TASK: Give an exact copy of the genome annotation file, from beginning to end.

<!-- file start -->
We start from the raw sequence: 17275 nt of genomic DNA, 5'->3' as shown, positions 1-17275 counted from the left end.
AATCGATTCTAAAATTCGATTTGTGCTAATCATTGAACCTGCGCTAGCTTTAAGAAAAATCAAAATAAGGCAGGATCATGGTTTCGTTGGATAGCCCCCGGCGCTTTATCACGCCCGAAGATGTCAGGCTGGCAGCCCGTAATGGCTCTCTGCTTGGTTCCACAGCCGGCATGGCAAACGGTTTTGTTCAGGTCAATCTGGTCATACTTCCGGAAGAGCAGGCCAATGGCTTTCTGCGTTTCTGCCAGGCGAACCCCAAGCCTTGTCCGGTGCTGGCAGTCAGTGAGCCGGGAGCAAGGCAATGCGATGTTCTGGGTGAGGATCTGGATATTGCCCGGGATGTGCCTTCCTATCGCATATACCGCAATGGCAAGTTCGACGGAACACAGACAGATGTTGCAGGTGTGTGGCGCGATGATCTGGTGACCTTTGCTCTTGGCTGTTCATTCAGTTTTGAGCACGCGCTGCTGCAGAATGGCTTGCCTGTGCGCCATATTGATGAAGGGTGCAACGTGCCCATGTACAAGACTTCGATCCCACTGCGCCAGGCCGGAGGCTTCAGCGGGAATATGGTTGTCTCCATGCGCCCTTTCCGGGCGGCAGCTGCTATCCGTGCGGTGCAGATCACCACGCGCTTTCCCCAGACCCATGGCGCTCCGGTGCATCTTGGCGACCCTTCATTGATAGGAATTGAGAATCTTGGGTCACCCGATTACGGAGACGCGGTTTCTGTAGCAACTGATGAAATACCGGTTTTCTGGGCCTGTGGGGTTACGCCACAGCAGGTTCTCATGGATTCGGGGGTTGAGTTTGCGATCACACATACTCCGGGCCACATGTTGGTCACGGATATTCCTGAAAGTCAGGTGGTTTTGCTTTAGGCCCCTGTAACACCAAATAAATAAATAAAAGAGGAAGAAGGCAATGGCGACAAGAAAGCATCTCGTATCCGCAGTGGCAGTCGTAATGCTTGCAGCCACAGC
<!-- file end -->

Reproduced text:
We start from the raw sequence: 17275 nt of genomic DNA, 5'->3' as shown, positions 1-17275 counted from the left end.
AATCGATTCTAAAATTCGATTTGTGCTAATCATTGAACCTGCGCTAGCTTTAAGAAAAATCAAAATAAGGCAGGATCATGGTTTCGTTGGATAGCCCCCGGCGCTTTATCACGCCCGAAGATGTCAGGCTGGCAGCCCGTAATGGCTCTCTGCTTGGTTCCACAGCCGGCATGGCAAACGGTTTTGTTCAGGTCAATCTGGTCATACTTCCGGAAGAGCAGGCCAATGGCTTTCTGCGTTTCTGCCAGGCGAACCCCAAGCCTTGTCCGGTGCTGGCAGTCAGTGAGCCGGGAGCAAGGCAATGCGATGTTCTGGGTGAGGATCTGGATATTGCCCGGGATGTGCCTTCCTATCGCATATACCGCAATGGCAAGTTCGACGGAACACAGACAGATGTTGCAGGTGTGTGGCGCGATGATCTGGTGACCTTTGCTCTTGGCTGTTCATTCAGTTTTGAGCACGCGCTGCTGCAGAATGGCTTGCCTGTGCGCCATATTGATGAAGGGTGCAACGTGCCCATGTACAAGACTTCGATCCCACTGCGCCAGGCCGGAGGCTTCAGCGGGAATATGGTTGTCTCCATGCGCCCTTTCCGGGCGGCAGCTGCTATCCGTGCGGTGCAGATCACCACGCGCTTTCCCCAGACCCATGGCGCTCCGGTGCATCTTGGCGACCCTTCATTGATAGGAATTGAGAATCTTGGGTCACCCGATTACGGAGACGCGGTTTCTGTAGCAACTGATGAAATACCGGTTTTCTGGGCCTGTGGGGTTACGCCACAGCAGGTTCTCATGGATTCGGGGGTTGAGTTTGCGATCACACATACTCCGGGCCACATGTTGGTCACGGATATTCCTGAAAGTCAGGTGGTTTTGCTTTAGGCCCCTGTAACACCAAATAAATAAATAAAAGAGGAAGAAGGCAATGGCGACAAGAAAGCATCTCGTATCCGCAGTGGCAGTCGTAATGCTTGCAGCCACAGC